New York Times to mortgage its building to cover cash needs

Remember all those people who took out home equity loans on their homes to finance a lifestyle beyond their income? Well, the New York Times Company  is trying to pull off the corporate equivalent.  The Gray Lady announces today:

The New York Times Company plans to borrow up to $225 million against its mid-Manhattan headquarters building, to ease a potential cash flow squeeze as the company grapples with tighter credit and shrinking profits.

The company has so far been unable to cut costs fast enough to equal the pace of its revenue nosedive. It requires loans to be able to meet its expenses, and must replace an expiring  revolving line of credit (essentially, unsecured borrowing based on faith in the company's ability to pay it back) next May in the amount of $200 million. Because there is little hope that banks would renew the unsecured loan, the company is now planning to mortgage its ownership position in the new skyscraper it occupies in Manhattan.

Richard Pérez-Peña, the Times scribe given the unpleasant task of describing the company's increasingly dire straits, writes:

The Times Company owns 58 percent of the 52-story, 1.5 million-square-foot tower on Eighth Avenue, which was designed by the architect Renzo Piano, and completed last year. The developer Forest City Ratner owns the rest of the building. The Times Company's portion of the building is not currently mortgaged, and some investors have complained that the company has too much of its capital tied up in that real estate.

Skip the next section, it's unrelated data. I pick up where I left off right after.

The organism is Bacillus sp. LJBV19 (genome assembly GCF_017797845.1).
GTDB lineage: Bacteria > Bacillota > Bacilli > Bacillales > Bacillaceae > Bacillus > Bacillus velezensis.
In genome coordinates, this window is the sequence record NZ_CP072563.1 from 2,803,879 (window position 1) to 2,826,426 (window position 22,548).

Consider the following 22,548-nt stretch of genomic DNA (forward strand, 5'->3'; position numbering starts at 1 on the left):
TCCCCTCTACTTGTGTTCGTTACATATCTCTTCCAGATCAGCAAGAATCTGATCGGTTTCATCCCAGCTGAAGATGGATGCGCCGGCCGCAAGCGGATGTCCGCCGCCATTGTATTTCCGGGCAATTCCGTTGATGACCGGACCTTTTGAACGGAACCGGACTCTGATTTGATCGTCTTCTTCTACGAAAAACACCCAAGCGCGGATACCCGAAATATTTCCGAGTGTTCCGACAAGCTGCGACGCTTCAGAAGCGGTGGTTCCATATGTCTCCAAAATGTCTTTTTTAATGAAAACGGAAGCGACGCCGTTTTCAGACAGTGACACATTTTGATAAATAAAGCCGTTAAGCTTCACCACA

The reason "so much of its capital is tied up in real estate" is that the company actually increased its dividend in the face of economic decline, in effect sending its capital to shareholders when earnings could not cover the dividend. Sulzberger family members got a big increase in their dividend checks at a time that outside critics (like me) were warning them that the company was facing a death spiral. It was enough to keep Pinch Sulzberger in office (he is elected by the votes of a family trust), but it caused the company's debt rating to decline, and had to be cut by 74% earlier this month. Family members just have to grit their teeth and hope Rupert Murdoch develops a charitable streak and doesn't compete too hard for national advertisers in his expanded Wall Street Journal national edition. Good luck with that bet.

With all those Lehman Brothers, Bear Stearns, and other Wall Street jobs disappearing from Manhattan, it follows that the supply of first class office space in Manhattan is going to be increased, while demand falls. This translates into lower valuations on brand new office buildings like the Times owns. In other words, if the company were going to seek a mortgage, it could have done a lot better a year or so ago, when it was blithely mailing out those big dividend checks it couldn't afford.

Having already sold off its lucrative broadcasting properties, the last big assets the company owns are About.com, a website that also would have been worth a lot more a year ago, a minority stake in the Boston Red Sox, and various other newspaper properties. These days, newspapers aren't worth very much, even though Pinch Sulzberger spent over billion dollars buying some a few years ago, though the Red Sox stake probably holds some value.

In other words, the New York Times metaphorically still has some family jewels it could pawn, but it is burning through the assets it can sell or borrow against. The company has been downsizing for some time now, but hasn't been able to match the decline in revenues.

Sand continues to run out of the top of the corporate hourglass at the New York Times Company. Had Pinch Sulzberger put corporate survival above his own hold on the company, the dividend would have been cut rather than increased a couple of years ago, and assets sold in an orderly manner at the top of the market. The newspaper business would have been strengthened, and could have cut costs in a strategic manner.

But that opportunity was squandered, and the company's financial position seriously harmed by the reckless dividend hike. When the Sulzberger heirs wake up and ask themselves, "Who wrecked the company?", they will know the answer.